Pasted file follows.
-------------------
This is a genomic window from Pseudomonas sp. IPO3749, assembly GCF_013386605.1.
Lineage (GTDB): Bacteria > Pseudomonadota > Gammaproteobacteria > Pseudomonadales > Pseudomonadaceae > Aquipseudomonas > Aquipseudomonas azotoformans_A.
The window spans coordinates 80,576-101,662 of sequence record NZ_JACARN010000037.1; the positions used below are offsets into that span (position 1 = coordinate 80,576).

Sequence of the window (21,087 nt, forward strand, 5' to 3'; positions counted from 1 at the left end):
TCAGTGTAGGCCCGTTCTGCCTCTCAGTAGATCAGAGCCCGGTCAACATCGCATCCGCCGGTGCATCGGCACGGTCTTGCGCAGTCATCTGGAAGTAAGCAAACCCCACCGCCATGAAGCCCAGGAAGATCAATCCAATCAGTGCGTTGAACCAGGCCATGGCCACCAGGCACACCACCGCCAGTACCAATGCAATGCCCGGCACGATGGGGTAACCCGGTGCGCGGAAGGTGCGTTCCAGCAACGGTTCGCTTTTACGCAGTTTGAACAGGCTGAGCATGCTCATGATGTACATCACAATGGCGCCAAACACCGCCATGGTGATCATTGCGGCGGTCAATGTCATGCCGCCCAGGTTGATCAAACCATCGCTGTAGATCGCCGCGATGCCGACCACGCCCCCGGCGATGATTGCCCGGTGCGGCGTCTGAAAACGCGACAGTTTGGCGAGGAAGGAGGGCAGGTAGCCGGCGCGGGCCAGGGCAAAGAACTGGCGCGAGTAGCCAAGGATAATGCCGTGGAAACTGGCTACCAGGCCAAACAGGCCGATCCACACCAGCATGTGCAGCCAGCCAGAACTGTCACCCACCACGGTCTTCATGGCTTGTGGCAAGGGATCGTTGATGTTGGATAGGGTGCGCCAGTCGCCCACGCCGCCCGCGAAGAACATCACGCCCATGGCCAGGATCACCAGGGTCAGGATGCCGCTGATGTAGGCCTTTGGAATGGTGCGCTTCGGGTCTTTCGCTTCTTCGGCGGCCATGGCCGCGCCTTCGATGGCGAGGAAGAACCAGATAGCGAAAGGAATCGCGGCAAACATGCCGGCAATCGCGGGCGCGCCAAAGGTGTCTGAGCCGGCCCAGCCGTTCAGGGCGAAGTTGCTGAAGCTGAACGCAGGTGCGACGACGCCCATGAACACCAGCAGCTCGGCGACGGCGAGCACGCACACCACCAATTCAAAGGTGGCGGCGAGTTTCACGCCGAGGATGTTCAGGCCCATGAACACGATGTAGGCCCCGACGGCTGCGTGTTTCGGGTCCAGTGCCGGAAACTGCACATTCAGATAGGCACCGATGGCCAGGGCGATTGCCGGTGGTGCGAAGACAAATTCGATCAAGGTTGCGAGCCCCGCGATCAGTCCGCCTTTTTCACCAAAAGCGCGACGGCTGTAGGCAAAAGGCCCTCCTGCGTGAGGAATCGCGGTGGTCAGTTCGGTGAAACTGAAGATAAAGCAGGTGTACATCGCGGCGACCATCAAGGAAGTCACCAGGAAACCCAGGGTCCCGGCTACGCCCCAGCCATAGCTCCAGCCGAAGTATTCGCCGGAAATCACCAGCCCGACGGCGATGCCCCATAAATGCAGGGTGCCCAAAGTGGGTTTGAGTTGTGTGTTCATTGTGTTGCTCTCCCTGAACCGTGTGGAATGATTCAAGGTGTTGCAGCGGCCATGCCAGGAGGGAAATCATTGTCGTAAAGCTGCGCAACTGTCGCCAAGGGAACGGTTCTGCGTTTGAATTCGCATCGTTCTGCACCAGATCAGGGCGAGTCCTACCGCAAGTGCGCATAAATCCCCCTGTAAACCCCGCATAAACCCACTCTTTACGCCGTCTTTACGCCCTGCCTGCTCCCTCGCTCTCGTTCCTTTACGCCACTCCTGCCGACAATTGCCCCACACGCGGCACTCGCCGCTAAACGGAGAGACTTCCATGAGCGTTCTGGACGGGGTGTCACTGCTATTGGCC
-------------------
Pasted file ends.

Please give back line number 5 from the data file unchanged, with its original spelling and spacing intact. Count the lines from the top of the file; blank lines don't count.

TCAGTGTAGGCCCGTTCTGCCTCTCAGTAGATCAGAGCCCGGTCAACATCGCATCCGCCGGTGCATCGGCACGGTCTTGCGCAGTCATCTGGAAGTAAGCAAACCCCACCGCCATGAAGCCCAGGAAGATCAATCCAATCAGTGCGTTGAACCAGGCCATGGCCACCAGGCACACCACCGCCAGTACCAATGCAATGCCCGGCACGATGGGGTAACCCGGTGCGCGGAAGGTGCGTTCCAGCAACGGTTCGCTTTTACGCAGTTTGAACAGGCTGAGCATGCTCATGATGTACATCACAATGGCGCCAAACACCGCCATGGTGATCATTGCGGCGGTCAATGTCATGCCGCCCAGGTTGATCAAACCATCGCTGTAGATCGCCGCGATGCCGACCACGCCCCCGGCGATGATTGCCCGGTGCGGCGTCTGAAAACGCGACAGTTTGGCGAGGAAGGAGGGCAGGTAGCCGGCGCGGGCCAGGGCAAAGAACTGGCGCGAGTAGCCAAGGATAATGCCGTGGAAACTGGCTACCAGGCCAAACAGGCCGATCCACACCAGCATGTGCAGCCAGCCAGAACTGTCACCCACCACGGTCTTCATGGCTTGTGGCAAGGGATCGTTGATGTTGGATAGGGTGCGCCAGTCGCCCACGCCGCCCGCGAAGAACATCACGCCCATGGCCAGGATCACCAGGGTCAGGATGCCGCTGATGTAGGCCTTTGGAATGGTGCGCTTCGGGTCTTTCGCTTCTTCGGCGGCCATGGCCGCGCCTTCGATGGCGAGGAAGAACCAGATAGCGAAAGGAATCGCGGCAAACATGCCGGCAATCGCGGGCGCGCCAAAGGTGTCTGAGCCGGCCCAGCCGTTCAGGGCGAAGTTGCTGAAGCTGAACGCAGGTGCGACGACGCCCATGAACACCAGCAGCTCGGCGACGGCGAGCACGCACACCACCAATTCAAAGGTGGCGGCGAGTTTCACGCCGAGGATGTTCAGGCCCATGAACACGATGTAGGCCCCGACGGCTGCGTGTTTCGGGTCCAGTGCCGGAAACTGCACATTCAGATAGGCACCGATGGCCAGGGCGATTGCCGGTGGTGCGAAGACAAATTCGATCAAGGTTGCGAGCCCCGCGATCAGTCCGCCTTTTTCACCAAAAGCGCGACGGCTGTAGGCAAAAGGCCCTCCTGCGTGAGGAATCGCGGTGGTCAGTTCGGTGAAACTGAAGATAAAGCAGGTGTACATCGCGGCGACCATCAAGGAAGTCACCAGGAAACCCAGGGTCCCGGCTACGCCCCAGCCATAGCTCCAGCCGAAGTATTCGCCGGAAATCACCAGCCCGACGGCGATGCCCCATAAATGCAGGGTGCCCAAAGTGGGTTTGAGTTGTGTGTTCATTGTGTTGCTCTCCCTGAACCGTGTGGAATGATTCAAGGTGTTGCAGCGGCCATGCCAGGAGGGAAATCATTGTCGTAAAGCTGCGCAACTGTCGCCAAGGGAACGGTTCTGCGTTTGAATTCGCATCGTTCTGCACCAGATCAGGGCGAGTCCTACCGCAAGTGCGCATAAATCCCCCTGTAAACCCCGCATAAACCCACTCTTTACGCCGTCTTTACGCCCTGCCTGCTCCCTCGCTCTCGTTCCTTTACGCCACTCCTGCCGACAATTGCCCCACACGCGGCACTCGCCGCTAAACGGAGAGACTTCCATGAGCGTTCTGGACGGGGTGTCACTGCTATTGGCC